Fraud operations can be particularly challenging to get right, especially when new technology solutions or threats disrupt the market. Most organisations tend to prioritise ease of use over scalable security. For example, they might minimise fraud by enforcing multi-factor authentication for every credit card transaction, but this friction would drive away more sales than the fraud it prevents. It is a common trade-off, but not an enviable one for fraud fighters.

Even worse, sophisticated new fraud techniques can quickly emerge when technology paradigms shift, leaving many fraud-fighting teams struggling to catch up. Bot attacks, for example, are nearly impossible to keep up with without having automation baked into fraud prevention.


Manage evolving threats with real-time fraud prevention

Fraud cost online businesses USD 41 bln in 2022, a price tag that is expected to grow in 2023. Online fraud prevention is no longer a choice—it’s a necessity for all modern businesses. As fraud attacks become more sophisticated, it’s imperative for risk teams to fight fire with fire.

Real-time data analysis enables fraud prevention teams to detect anomalies, patterns, and potential fraud indicators. Fraud prevention services can leverage large volumes of data across their entire customer network to quickly identify suspicious activities and take immediate action. For example, Sift ingests more than one trillion events from more than 34,000 apps and websites into its fraud decision engine. Machine learning powered by such a massive and diverse network can continuously adapt to new threats for accurate and real-time detection.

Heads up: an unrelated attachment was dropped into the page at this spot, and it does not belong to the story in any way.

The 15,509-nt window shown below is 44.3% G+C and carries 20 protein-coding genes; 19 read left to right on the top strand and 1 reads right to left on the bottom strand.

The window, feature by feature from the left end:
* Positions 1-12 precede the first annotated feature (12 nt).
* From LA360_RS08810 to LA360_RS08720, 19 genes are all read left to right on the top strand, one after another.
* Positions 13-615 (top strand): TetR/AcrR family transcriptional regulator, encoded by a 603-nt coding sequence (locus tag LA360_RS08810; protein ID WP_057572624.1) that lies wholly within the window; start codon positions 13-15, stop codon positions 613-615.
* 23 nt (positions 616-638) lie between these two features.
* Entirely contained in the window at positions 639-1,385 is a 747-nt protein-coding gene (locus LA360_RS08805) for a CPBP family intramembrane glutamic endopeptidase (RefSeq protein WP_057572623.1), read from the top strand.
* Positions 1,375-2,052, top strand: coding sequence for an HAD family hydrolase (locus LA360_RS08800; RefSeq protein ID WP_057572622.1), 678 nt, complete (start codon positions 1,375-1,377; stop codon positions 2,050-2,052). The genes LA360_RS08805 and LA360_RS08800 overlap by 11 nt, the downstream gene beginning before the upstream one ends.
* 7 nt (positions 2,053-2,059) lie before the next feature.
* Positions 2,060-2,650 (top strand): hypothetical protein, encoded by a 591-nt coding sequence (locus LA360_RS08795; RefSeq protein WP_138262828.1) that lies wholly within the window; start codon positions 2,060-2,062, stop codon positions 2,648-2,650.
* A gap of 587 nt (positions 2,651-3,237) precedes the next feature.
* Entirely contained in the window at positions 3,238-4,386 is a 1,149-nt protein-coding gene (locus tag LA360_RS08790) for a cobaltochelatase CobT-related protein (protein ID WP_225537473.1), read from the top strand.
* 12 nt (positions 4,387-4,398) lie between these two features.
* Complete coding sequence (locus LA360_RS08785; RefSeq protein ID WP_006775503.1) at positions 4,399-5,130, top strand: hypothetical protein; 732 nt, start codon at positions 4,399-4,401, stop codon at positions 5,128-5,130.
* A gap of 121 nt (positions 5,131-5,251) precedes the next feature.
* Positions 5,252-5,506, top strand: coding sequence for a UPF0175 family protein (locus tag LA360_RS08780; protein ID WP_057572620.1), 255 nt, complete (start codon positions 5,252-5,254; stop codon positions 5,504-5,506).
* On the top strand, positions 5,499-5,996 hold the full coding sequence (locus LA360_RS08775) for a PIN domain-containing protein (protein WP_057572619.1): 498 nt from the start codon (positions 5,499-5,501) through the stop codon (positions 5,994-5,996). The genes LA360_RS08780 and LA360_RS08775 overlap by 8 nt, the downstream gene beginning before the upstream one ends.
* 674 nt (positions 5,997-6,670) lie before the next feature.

Digital natives understand the importance of having a scalable and elastic infrastructure to handle fluctuating workloads. Likewise, online fraud prevention services have the ability to scale resources dynamically, based on the current demand. By leveraging cloud services, organisations can handle sudden spikes in traffic and potential fraud attempts more effectively.

Fraud prevention teams can even the odds with continuous monitoring and automated policy enforcement, which combines monitoring behavioural analytics to detect anomalies with automated response actions, such as enforcing multi-factor authentication for suspicious transactions.


About Kevin Lee

Kevin Lee is VP of Digital Trust and Safety at Sift where he helps customers implement strategies that cross-functionally align risk and revenue programs. Prior to Sift, he has spent the last 15+ years leading various risk, chargeback, spam/scams, and trust and safety organizations at Facebook, Square, and Google.




About Sift

Sift is the leader in Digital Trust & Safety, empowering digital disruptors to Fortune 500 companies to unlock new revenue without risk. Sift dynamically prevents fraud and abuse through industry-leading technology and expertise, an unrivalled global data network of 70 billion events per month, and a commitment to long-term customer partnerships. Global brands such as DoorDash, Twitter, and Wayfair rely on Sift to gain a competitive advantage in their markets. Visit us at sift.com, and follow us on LinkedIn.





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Keywords: fraud detection, risk management, cloud, cybersecurity, Card-not-present fraud, artificial intelligence, data analytics, transaction monitoring
Categories: Fraud & Financial Crime
Companies: Sift
Countries: World
This article is part of category

Fraud & Financial Crime